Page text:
by Benjamin Pogrund
reviewed by Anne Sassoon
Anne Sassoon is a Jerusalem artist.
Here is a tale about a victim of a suicide bomb, set in Jerusalem during the second intifada, which doesn’t touch on politics, doesn’t – except for one marginal character – include Palestinians, and refers to the atmosphere of the time only in a few laconic phrases. But it pungently conveys what it was like for Jerusalemites on the Jewish side of “that shabby, suffering city” during the “gloomy days.”
Its characters express depression, self-questioning and fear of becoming callous in the face of so much indiscriminate death. They want to feel human again: to be good, to feel good about themselves and to be seen as good in the eyes of others – and for some, in the eyes of God.
Again and again the phrase is repeated: We have no choice. It is as if each character is stuck on a treadmill of moral obligation.
Considering the subject, the book is surprisingly entertaining – ironic, funny, even lighthearted – and compared with A.B. Yehoshua’s other works, it is uncharacteristically short and to the point. But the underlying tide of passion that you expect from this author is felt throughout and there is no questioning its authenticity. During the writing of this novel, Yehoshua lost a friend in a suicide bombing at the Hebrew University in Jerusalem, and two Arab waiters, with whom he used to enjoy conversations, were killed in a suicide attack at a Haifa restaurant. These events convinced him, he says, that what he was writing was “real.”
Simply and factually told, at first the story reads almost like a crime mystery, with an unidentified corpse and a series of stereotypical characters: an autocratic millionaire, a sly journalist, an honest investigator with a seedy personal life. Significantly, only the corpse, Yulia Ragayev, is given a name. She is a migrant worker from an obscure Russian village, a Christian with her own interest in Jerusalem, an outsider killed by a suicide bombing at the market, her body unclaimed at the morgue and only identified by a bloodied pay-slip in her pocket from the bakery which had employed her as a night cleaner.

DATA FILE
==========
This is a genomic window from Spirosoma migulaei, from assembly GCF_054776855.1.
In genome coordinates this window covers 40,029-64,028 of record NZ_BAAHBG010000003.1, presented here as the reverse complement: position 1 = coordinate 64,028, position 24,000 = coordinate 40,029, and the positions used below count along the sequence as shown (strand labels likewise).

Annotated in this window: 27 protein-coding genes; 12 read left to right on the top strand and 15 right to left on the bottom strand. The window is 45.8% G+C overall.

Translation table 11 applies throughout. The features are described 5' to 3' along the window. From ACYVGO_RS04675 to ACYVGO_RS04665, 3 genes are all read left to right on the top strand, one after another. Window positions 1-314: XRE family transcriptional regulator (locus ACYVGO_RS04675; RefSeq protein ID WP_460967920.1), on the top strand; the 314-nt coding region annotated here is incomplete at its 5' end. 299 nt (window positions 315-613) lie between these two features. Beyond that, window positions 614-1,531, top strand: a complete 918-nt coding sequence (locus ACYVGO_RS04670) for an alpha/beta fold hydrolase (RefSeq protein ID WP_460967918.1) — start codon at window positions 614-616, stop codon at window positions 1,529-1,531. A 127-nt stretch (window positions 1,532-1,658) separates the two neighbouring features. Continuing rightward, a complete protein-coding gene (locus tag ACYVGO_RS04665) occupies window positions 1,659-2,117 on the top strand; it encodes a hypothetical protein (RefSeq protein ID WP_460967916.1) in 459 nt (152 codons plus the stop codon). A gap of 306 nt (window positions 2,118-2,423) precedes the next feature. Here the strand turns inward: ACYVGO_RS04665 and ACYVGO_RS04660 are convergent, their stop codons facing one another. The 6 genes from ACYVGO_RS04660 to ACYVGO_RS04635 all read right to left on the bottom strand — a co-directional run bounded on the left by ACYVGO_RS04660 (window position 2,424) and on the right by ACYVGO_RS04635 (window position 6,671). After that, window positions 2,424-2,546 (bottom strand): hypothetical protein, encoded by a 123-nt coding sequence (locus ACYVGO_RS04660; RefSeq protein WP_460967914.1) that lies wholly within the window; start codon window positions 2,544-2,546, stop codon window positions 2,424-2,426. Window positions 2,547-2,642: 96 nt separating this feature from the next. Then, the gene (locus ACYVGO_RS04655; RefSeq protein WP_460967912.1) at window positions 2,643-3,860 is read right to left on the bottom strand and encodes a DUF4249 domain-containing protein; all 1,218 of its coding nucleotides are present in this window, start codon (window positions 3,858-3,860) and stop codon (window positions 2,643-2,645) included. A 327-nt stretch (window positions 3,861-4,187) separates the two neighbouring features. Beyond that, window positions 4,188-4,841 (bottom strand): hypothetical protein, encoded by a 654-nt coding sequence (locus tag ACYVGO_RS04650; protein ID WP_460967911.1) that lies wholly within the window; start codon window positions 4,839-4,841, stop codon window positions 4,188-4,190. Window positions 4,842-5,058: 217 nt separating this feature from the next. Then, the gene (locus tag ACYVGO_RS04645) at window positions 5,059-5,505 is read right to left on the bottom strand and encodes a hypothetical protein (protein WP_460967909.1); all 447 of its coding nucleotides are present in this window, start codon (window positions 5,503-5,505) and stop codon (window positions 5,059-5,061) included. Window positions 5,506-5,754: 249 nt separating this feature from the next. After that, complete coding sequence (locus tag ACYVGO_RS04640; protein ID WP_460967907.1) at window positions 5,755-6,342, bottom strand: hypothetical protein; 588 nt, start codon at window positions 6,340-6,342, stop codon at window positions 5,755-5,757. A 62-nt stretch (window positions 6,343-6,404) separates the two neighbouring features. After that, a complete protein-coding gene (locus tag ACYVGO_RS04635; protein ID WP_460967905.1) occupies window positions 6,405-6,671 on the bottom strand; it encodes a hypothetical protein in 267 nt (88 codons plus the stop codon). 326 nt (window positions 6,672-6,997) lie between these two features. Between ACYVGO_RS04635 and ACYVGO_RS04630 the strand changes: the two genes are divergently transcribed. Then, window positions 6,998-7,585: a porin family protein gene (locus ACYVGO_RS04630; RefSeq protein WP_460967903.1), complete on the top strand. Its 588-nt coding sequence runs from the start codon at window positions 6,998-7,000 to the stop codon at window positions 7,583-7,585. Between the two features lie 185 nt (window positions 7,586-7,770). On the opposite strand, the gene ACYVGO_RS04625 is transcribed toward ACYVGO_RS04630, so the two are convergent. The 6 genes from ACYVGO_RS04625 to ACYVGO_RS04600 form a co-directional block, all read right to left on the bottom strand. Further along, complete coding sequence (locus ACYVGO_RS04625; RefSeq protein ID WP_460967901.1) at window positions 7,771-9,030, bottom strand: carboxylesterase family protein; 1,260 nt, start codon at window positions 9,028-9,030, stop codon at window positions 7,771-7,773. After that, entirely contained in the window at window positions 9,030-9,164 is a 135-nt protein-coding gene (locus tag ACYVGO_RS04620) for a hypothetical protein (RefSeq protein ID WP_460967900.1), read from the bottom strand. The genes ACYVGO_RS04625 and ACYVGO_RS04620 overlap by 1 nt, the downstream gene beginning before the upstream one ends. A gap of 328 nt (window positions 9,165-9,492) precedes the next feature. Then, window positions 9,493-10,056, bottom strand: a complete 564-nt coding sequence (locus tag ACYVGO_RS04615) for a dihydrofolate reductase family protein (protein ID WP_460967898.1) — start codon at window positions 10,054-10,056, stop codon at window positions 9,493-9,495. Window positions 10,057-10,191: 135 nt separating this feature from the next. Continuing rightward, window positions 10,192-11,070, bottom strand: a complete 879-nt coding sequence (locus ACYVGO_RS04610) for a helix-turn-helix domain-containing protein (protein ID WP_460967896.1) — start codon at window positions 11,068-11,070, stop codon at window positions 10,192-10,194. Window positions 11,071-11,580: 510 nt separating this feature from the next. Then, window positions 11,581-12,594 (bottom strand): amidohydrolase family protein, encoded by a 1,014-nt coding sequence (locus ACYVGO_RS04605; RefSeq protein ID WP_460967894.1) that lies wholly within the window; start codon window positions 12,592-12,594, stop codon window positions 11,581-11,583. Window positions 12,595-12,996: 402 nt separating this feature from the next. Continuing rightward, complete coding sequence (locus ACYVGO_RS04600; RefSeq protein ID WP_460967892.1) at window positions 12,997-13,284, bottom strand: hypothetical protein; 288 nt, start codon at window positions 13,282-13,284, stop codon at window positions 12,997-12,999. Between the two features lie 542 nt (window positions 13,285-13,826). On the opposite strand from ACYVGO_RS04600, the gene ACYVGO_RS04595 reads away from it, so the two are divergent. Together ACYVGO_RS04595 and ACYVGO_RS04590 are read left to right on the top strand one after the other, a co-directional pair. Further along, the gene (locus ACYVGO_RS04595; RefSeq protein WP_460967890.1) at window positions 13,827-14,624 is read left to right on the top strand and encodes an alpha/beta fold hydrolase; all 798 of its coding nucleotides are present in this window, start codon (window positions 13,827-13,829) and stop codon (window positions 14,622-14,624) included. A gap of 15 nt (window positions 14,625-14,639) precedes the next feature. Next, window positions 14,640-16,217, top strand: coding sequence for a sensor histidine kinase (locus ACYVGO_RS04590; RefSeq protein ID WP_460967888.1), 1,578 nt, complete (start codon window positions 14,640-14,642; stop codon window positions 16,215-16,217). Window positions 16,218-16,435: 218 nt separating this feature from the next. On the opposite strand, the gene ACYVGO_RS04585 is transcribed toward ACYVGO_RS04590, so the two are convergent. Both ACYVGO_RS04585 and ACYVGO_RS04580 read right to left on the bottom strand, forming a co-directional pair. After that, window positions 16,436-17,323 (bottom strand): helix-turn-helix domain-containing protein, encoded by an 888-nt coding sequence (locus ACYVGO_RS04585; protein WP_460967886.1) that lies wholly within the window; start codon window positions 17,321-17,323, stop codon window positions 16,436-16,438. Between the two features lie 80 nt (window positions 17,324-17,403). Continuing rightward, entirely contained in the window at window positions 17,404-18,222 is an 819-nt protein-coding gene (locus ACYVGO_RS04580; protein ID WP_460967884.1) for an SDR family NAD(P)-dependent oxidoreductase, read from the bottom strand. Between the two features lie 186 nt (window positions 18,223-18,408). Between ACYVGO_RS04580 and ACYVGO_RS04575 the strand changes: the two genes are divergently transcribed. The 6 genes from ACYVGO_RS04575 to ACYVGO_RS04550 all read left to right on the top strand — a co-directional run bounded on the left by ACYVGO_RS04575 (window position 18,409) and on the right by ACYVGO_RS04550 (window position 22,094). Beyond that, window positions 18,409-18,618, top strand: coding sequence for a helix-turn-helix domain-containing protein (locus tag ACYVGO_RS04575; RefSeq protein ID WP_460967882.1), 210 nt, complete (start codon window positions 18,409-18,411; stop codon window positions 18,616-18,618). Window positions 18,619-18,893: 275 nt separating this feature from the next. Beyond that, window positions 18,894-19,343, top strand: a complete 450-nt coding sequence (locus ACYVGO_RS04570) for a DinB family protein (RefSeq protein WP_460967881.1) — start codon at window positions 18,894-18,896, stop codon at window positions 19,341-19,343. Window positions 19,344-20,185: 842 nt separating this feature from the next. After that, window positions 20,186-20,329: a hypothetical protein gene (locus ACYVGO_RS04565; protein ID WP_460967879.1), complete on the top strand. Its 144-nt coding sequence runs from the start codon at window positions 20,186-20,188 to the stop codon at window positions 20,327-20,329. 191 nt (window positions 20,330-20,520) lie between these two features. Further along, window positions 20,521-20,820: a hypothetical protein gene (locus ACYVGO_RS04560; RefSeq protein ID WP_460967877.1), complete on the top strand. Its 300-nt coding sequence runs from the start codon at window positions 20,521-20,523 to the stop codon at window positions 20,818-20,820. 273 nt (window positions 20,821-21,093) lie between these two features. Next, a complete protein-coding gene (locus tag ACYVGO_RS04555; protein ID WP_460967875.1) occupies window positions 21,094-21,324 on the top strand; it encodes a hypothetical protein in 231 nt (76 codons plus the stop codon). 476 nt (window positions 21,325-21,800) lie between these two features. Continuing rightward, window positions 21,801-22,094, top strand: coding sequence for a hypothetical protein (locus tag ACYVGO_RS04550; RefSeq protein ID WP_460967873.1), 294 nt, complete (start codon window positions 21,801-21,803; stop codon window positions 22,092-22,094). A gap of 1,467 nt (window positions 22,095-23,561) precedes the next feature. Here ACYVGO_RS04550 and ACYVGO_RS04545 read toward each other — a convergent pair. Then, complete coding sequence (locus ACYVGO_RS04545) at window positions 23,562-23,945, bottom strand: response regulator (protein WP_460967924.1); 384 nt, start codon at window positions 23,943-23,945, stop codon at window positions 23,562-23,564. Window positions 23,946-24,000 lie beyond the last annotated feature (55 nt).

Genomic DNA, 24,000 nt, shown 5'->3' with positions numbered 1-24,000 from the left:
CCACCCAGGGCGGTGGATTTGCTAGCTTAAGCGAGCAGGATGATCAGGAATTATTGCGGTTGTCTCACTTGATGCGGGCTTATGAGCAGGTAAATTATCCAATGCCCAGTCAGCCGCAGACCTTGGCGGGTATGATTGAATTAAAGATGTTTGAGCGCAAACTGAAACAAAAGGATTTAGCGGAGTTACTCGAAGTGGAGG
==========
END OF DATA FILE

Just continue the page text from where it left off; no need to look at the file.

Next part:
Accused of neglect and “shocking inhumanity” by the journalist who uncovers the story, the elderly owner of the bakery has an “almost religious impulse” to do right by Yulia and her next of kin in Russia, and he appoints the human resources manager to carry out the job.
Crime mystery gives way to odyssey as the resource manager investigates Yulia’s life, gaining at the same time insight into himself. Accompanied by the journalist, he takes her mummified body home for burial. The use of a Greek Chorus commentary by anonymous bystanders – citizens of Jerusalem, workers at the bakery, young girls, market vendors, peasants – emphasizes the feeling of allegory and adds to the aura of tragedy and apprehension. Piling on the Greekness, the journalist speaks at length about Plato’s discourse on love. There is even a kind of descent to Hades when the resource manager gets violent food poisoning on the trip and recovers in a former underground nuclear shelter.
But if this is something of a Greek tragedy, who is the protagonist? Is it Yulia, mythologized for her exotic beauty and strange Tartar eyes? Her appearance seems to have struck everyone who met her with the exception of the resource manager, who is told by his secretary: “… You live inside yourself like a snail. All you see of beauty or goodness is its shadow….” As the journey continues, he becomes increasingly fascinated with the idea of Yulia and with her teenage son who has inherited her looks.
Or is Jerusalem the tragic heroine of the story?
At the end of the journey, which is also the beginning of the book, the reader is returned to Jerusalem, but it is Jerusalem with its dignity and beauty restored, as seen through the eyes of the Russian outsiders – neither Jew nor Muslim nor Arab – and of the changed and newly reinvigorated resource manager. To him, having solved the case of the badly treated migrant to his personal satisfaction, Jerusalem now seems “softly radiant” and once more “bathed in a glow of importance” as it was in his childhood.